In this special column highlighting artefacts from the diverse National Collection, four conservators and one conservation scientist from the Heritage Conservation Centre share with us an artefact that speaks to them and the conservation process required for each unique item.
MUSESG Volume 14 Issue 1 – July 2021
Text by Geraldine Sim, Conservator (Textiles)
Read the full MUSE SG Vol 14. Issue 1
This baju panjang (Indonesian for ‘long dress’) from the Asian Civilisations Museum (ACM) Collection dates to around 1725–50 from South Sumatra. The Malay baju panjang is a long, loose coat once popular with both men and women. It relates to the Indo-Arabic banyan worn by Gujarati merchants and later became popular with Europeans. Malay popular tradition holds that the baju panjang was introduced with the arrival of Islam in the Malay World, which saw a more modest form of dress.
The baju panjang shown here was fashioned from Indian trade cotton imported from the Coromandel Coast, resist-dyed and hand-painted with fine floral motifs. Though the garment appeared complete, a closer inspection revealed many stains, tears, holes and patch repairs. The repairs made using a similar fabric were likely done by the garment’s owner, suggesting that this garment had been cherished and worn frequently. However, these repairs have also altered the garment’s silhouette, resulting in areas with permanent creasing. To reduce stress on the creased fibres and to improve the look of the garment, creases were relaxed with a cool mist before being flattened under glass weights.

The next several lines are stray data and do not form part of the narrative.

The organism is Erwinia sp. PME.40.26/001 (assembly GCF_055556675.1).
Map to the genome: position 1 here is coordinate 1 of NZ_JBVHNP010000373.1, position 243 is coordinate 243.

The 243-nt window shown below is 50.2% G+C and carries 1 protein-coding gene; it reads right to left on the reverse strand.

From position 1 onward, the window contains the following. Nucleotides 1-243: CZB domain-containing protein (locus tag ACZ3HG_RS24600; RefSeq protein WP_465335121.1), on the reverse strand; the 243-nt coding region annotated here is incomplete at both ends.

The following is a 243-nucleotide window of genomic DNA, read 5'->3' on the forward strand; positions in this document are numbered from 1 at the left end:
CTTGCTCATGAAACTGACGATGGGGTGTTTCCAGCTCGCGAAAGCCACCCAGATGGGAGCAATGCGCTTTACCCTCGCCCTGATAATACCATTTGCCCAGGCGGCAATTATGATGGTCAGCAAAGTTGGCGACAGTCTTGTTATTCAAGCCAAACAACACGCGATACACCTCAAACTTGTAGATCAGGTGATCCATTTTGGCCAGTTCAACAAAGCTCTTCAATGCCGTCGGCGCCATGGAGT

A cushion mount was customised for the garment’s display. Though its distorted silhouette proved challenging as creasing could not be avoided, modifications were made to this mount during test-fitting to minimise this. A separate support for the collar was also created.
This garment reminded me how privileged we are as conservators, working with artefacts that have so many stories to tell. This garment was particularly memorable because its physical condition shares with us a very human experience: the care we take with the things that are precious to us. This baju panjang is currently on display at ACM’s Fashion Gallery.